Report: ‘Salonistas’ contribute to robust growth in DIY nail care market
ROCKVILLE, Md. — Several intertwined factors are fueling the mass nail care market, and according to a new report by Packaged Facts, the growth of do-it-yourself nail products is expected to continue despite an uptick in professional nail services.
SymphonyIRI Group, a Chicago-based market research firm, reported that sales of nail care products grew 26% for the 52 weeks ended April 15 at food, drug and mass (excluding Walmart). Nail polish sales, in particular, grew about 43% during that time.
Several intertwined factors are driving the market, Packaged Facts stated. A nailcentric fashion culture has transformed women’s nails into stylish accessories, even as a continuing flood of innovative, fashion-forward nail care products empower women to affordably imitate nail salon effects in their own homes. Therefore, a growing population of women make frequent use of DIY nail care products.
According to the Nails Magazine 2011-2012 "Big Book," the nail salon services market fell nearly 5% in 2009 and was still below its 2008 level in 2010. However, all signs now point to a return to popularity of nail salon services. According to Experian Simmons data cited in the Packaged Facts report, an improving economic picture has resulted in a sharp uptick in the number of women obtaining frequent professional nail care services. In 2011, the number of women having two or more manicures in a six-month period (defined as "salonistas" by Packaged Facts) increased from 16.3 million to 18.1 million, or 11.3%.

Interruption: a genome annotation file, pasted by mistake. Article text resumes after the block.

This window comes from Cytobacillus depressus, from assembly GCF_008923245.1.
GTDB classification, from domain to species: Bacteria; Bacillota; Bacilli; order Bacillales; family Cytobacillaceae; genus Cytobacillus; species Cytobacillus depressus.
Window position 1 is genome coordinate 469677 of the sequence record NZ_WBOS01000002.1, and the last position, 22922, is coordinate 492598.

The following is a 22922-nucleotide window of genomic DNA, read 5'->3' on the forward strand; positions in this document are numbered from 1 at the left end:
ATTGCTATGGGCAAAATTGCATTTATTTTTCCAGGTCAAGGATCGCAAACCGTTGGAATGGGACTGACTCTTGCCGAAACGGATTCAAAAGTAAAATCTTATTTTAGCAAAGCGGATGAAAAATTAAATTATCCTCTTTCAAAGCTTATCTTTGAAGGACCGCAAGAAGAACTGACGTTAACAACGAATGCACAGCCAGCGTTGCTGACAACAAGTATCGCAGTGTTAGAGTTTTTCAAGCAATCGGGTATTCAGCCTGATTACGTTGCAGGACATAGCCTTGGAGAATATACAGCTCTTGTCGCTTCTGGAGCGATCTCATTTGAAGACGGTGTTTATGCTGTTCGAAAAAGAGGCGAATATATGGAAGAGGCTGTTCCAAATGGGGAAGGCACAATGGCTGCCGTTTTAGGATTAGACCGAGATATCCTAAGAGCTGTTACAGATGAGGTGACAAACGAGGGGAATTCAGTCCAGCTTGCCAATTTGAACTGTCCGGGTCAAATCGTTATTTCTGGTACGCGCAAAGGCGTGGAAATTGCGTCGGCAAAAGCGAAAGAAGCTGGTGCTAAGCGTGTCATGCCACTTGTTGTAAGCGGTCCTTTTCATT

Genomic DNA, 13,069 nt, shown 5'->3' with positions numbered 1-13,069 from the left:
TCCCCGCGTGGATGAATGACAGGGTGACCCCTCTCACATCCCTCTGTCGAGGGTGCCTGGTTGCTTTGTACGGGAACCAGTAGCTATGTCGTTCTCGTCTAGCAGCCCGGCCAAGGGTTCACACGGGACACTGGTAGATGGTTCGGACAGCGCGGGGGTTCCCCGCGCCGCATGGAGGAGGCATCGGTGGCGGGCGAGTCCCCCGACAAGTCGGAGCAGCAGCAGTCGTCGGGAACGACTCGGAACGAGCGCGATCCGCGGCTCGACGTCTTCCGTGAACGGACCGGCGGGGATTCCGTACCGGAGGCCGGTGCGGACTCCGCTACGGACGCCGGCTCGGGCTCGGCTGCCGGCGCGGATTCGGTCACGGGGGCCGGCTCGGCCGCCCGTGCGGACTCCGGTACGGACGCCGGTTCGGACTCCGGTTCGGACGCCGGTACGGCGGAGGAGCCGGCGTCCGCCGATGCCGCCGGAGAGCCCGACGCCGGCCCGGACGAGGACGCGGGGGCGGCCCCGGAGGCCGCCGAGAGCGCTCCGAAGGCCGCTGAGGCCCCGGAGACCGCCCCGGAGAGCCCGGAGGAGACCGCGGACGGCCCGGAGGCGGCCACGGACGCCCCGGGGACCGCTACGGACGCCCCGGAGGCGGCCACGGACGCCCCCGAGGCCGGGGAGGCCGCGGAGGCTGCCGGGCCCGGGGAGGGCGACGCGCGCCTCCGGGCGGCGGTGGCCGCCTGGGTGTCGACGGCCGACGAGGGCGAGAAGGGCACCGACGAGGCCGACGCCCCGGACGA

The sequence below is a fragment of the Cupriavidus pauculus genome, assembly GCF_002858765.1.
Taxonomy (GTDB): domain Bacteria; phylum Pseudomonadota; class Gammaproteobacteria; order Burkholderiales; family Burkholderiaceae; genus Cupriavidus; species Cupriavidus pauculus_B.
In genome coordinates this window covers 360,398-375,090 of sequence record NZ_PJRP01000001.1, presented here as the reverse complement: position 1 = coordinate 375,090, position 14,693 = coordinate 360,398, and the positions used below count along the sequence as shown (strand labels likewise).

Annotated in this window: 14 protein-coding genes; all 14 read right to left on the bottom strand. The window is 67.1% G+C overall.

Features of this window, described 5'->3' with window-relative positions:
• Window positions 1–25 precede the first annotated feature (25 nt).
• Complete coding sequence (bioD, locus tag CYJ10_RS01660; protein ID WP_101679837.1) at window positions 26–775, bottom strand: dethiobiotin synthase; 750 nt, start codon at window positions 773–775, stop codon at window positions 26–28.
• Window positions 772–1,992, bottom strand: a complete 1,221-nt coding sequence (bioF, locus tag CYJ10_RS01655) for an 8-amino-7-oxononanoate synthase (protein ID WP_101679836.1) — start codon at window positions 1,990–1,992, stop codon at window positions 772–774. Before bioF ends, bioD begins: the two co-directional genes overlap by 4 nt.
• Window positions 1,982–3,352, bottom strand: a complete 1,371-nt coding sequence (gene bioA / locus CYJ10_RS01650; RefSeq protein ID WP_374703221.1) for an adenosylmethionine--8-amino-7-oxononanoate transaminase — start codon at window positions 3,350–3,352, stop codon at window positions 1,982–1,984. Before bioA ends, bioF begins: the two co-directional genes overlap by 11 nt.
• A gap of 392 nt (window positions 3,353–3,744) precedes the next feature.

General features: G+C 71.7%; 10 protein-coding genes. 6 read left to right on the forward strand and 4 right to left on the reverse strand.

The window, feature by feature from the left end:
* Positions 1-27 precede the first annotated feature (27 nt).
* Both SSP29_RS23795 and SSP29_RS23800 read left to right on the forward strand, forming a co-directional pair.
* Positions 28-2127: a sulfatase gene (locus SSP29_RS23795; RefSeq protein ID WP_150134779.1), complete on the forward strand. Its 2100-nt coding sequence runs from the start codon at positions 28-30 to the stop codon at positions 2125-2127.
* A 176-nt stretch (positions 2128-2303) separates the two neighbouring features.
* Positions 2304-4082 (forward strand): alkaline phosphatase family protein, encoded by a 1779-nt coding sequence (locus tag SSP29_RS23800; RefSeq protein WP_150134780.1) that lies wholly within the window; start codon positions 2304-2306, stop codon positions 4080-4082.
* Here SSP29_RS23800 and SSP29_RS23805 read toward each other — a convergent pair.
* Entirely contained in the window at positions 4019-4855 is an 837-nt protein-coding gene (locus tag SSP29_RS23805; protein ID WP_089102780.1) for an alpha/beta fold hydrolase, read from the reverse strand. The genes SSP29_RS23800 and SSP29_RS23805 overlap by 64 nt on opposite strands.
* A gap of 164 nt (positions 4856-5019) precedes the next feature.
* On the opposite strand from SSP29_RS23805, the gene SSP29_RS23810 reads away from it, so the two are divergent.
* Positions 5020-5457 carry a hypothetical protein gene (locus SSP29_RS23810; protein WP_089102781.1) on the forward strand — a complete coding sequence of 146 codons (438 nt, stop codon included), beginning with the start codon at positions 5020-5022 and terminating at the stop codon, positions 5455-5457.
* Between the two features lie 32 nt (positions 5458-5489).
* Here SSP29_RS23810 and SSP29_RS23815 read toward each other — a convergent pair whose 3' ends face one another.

The question now facing nail care product marketers is whether DIY nail care sales will decline as women return to salons to get professional manicures and pedicures. According to David Sprinkle, the publisher of Packaged Facts, "the data strongly suggest that the reverse will be true." The more women go to salons for manicures, the more they buy and use DIY nail care products.
FDA accepts NDA for Agile’s contraceptive patch
PRINCETON, N.J. — The Food and Drug Administration has accepted a new drug application for a low-dose, once-weekly contraceptive patch from Agile Therapeutics, the drug maker said.
Agile said it expects the FDA to respond to its NDA for AG200-15 — a combination hormonal contraceptive patch, which in clinical studies has been shown to deliver a low dose of ethinyl estradiol, as well as a dose of levonorgestrel that is consistent with that of low-dose oral contraceptives — by first quarter 2013. The patch is applied once weekly for three weeks, followed by a fourth patch-free week. The patch may be applied to the abdomen, buttocks or upper torso, is soft and flexible with a cloth-like, silky feel and designed to provide adhesion, comfort and appearance, Agile said.
"We are very pleased with the FDA’s acceptance of our AG200-15 NDA filing," Agile president and CEO Al Altomari said. "This is an important milestone for our company and reflects the unwavering commitment of the entire Agile team to advance a new contraceptive option for women. We will work closely with the FDA to bring AG200-15 to market as soon as possible."
Amgen completes Kai acquisition
THOUSAND OAKS, Calif. — Amgen has completed its acquisition of Kai Pharmaceuticals, a privately held company based in South San Francisco, Calif.
The deal, first announced in April, is valued at $315 million. The deal also includes the acquisition of KAI-4169, an experimental drug Kai is developing for secondary hyperparathyroidism in patients with chronic kidney disease who are on dialysis. KAI previously reported compelling mid-stage clinical results for KAI-4169 in this indication.